Eating A Bigger Breakfast Could Help You Lose Weight

Unsplash/Jannis Brandt

A new study from Tel Aviv University is making headlines, purporting that adding a piece of chocolate cake to a balanced breakfast can actually aid weight loss efforts. And while that news is virtually everyone’s dream come true, we have to be the ones to burst everyone’s bubble here.

The reason the cake-eating group of obese participants continued losing weight in the second half of the study while the small breakfast-eating group actually regained weight has less to do with the inclusion of chocolate cake and more to do with their general frontloading of calories in the morning.

So no, chocolate cake isn’t the magical diet food you’ve hoped it would become. But yes, you can (and should) indulge in a bigger breakfast each day if weight loss is on your health goals list. Here’s why.

Your metabolism works most efficiently during the hours of the day when you are awake, engaged and moving about. You need balanced nutrition to fuel this movement much more than you need snacks to chill out on the couch late at night or pass out in your bed at the end of the day. So by eating a bigger breakfast, a satisfying lunch and a smaller dinner, you’re feeding your body at the optimal times for energy expenditure rather than storage.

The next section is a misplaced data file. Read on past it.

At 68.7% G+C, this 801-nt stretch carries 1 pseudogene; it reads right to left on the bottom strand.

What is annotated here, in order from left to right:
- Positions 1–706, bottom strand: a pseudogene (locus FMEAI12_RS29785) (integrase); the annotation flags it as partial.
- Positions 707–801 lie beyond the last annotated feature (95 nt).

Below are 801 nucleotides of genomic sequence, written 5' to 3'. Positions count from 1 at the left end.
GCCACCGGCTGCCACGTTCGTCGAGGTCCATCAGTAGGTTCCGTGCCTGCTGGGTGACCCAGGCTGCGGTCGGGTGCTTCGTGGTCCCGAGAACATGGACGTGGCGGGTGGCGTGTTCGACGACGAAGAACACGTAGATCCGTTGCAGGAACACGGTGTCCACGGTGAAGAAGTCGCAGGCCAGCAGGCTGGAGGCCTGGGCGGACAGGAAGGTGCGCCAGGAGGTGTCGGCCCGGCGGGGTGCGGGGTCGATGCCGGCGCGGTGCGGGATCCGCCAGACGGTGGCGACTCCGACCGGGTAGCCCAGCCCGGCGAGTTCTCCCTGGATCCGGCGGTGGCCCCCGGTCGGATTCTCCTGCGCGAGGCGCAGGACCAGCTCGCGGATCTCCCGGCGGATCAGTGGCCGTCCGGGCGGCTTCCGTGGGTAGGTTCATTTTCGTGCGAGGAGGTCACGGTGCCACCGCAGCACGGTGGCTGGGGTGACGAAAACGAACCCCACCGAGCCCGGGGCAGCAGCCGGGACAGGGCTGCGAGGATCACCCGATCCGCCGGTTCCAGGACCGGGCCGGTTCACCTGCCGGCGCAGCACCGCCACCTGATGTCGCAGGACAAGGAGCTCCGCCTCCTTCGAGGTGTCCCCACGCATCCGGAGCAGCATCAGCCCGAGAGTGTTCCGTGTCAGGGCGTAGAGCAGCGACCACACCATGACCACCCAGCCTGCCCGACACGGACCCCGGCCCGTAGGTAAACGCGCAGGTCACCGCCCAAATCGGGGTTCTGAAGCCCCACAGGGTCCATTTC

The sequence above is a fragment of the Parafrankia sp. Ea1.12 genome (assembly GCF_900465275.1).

Unsplash/Carissa Gan

Another major benefit of eating more of your daily allotment of food earlier in the day is that you’re likely to experience fewer and less severe cravings for the junkier foods you tend to want as the clock strikes 9 p.m. So often in our diet culture, we skimp at breakfast (or skip it entirely), eat a salad for lunch and pick at “healthy” snacks during the afternoon. It’s no wonder that you become a hangry monster after your evening commute, wanting to eat everything in sight. But if you feed your body as it needs energy, it won’t yell at you like this later in the day.

Now, it’s important to quantify what a “bigger breakfast” actually means. You can’t necessarily eat whatever you want and however much you want, and see the results we’re talking about here.

Consider your daily food intake goals, and instead of evenly distributing those foods over three meals, add a little to your breakfast and subtract from your dinner. For example, if you’re following a 1,500-calorie diet to lose weight, aim to consume 600 calories at breakfast, 400 calories at lunch and 300 calories at dinner, which gives you room for two small snacks or one larger snack during the day. And, amazingly, by following this meal structure, you won’t actually be hungry for much more than a small dinner when the time comes to chow down.

Oh, and those 600 calories definitely shouldn’t come predominantly from chocolate cake because science has yet to find a way to make that what we would consider “nutritionally balanced.” Damn. Stick to powerhouse foods like oats, Greek yogurt, fruit and whole eggs, and feel free to toss a piece of dark chocolate in there to assuage your sweet tooth.